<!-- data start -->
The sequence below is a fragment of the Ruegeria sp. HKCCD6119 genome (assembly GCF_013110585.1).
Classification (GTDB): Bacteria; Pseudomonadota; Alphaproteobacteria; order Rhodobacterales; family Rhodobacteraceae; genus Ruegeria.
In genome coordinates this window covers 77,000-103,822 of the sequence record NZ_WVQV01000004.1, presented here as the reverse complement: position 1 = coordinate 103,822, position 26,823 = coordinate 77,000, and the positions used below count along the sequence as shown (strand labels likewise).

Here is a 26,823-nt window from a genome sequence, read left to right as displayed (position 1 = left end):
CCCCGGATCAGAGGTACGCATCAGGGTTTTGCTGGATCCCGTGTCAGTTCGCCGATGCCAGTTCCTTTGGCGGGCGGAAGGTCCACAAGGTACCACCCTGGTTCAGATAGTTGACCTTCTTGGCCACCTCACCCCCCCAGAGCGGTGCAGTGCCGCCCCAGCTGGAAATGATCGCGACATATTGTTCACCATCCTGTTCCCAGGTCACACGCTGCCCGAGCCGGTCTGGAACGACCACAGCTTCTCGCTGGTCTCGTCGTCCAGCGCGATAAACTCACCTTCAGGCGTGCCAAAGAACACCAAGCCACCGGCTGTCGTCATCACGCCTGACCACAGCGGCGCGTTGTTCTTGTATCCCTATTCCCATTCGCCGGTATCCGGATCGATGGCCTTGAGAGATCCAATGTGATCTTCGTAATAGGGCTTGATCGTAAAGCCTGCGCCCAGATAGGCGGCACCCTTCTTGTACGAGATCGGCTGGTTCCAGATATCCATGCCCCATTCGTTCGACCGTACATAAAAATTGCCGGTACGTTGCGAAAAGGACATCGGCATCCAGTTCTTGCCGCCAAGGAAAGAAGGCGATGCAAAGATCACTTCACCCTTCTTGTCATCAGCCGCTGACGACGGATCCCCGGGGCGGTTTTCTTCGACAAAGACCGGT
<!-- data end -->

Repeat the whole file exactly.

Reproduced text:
The sequence below is a fragment of the Ruegeria sp. HKCCD6119 genome (assembly GCF_013110585.1).
Classification (GTDB): Bacteria; Pseudomonadota; Alphaproteobacteria; order Rhodobacterales; family Rhodobacteraceae; genus Ruegeria.
In genome coordinates this window covers 77,000-103,822 of the sequence record NZ_WVQV01000004.1, presented here as the reverse complement: position 1 = coordinate 103,822, position 26,823 = coordinate 77,000, and the positions used below count along the sequence as shown (strand labels likewise).

Here is a 26,823-nt window from a genome sequence, read left to right as displayed (position 1 = left end):
CCCCGGATCAGAGGTACGCATCAGGGTTTTGCTGGATCCCGTGTCAGTTCGCCGATGCCAGTTCCTTTGGCGGGCGGAAGGTCCACAAGGTACCACCCTGGTTCAGATAGTTGACCTTCTTGGCCACCTCACCCCCCCAGAGCGGTGCAGTGCCGCCCCAGCTGGAAATGATCGCGACATATTGTTCACCATCCTGTTCCCAGGTCACACGCTGCCCGAGCCGGTCTGGAACGACCACAGCTTCTCGCTGGTCTCGTCGTCCAGCGCGATAAACTCACCTTCAGGCGTGCCAAAGAACACCAAGCCACCGGCTGTCGTCATCACGCCTGACCACAGCGGCGCGTTGTTCTTGTATCCCTATTCCCATTCGCCGGTATCCGGATCGATGGCCTTGAGAGATCCAATGTGATCTTCGTAATAGGGCTTGATCGTAAAGCCTGCGCCCAGATAGGCGGCACCCTTCTTGTACGAGATCGGCTGGTTCCAGATATCCATGCCCCATTCGTTCGACCGTACATAAAAATTGCCGGTACGTTGCGAAAAGGACATCGGCATCCAGTTCTTGCCGCCAAGGAAAGAAGGCGATGCAAAGATCACTTCACCCTTCTTGTCATCAGCCGCTGACGACGGATCCCCGGGGCGGTTTTCTTCGACAAAGACCGGT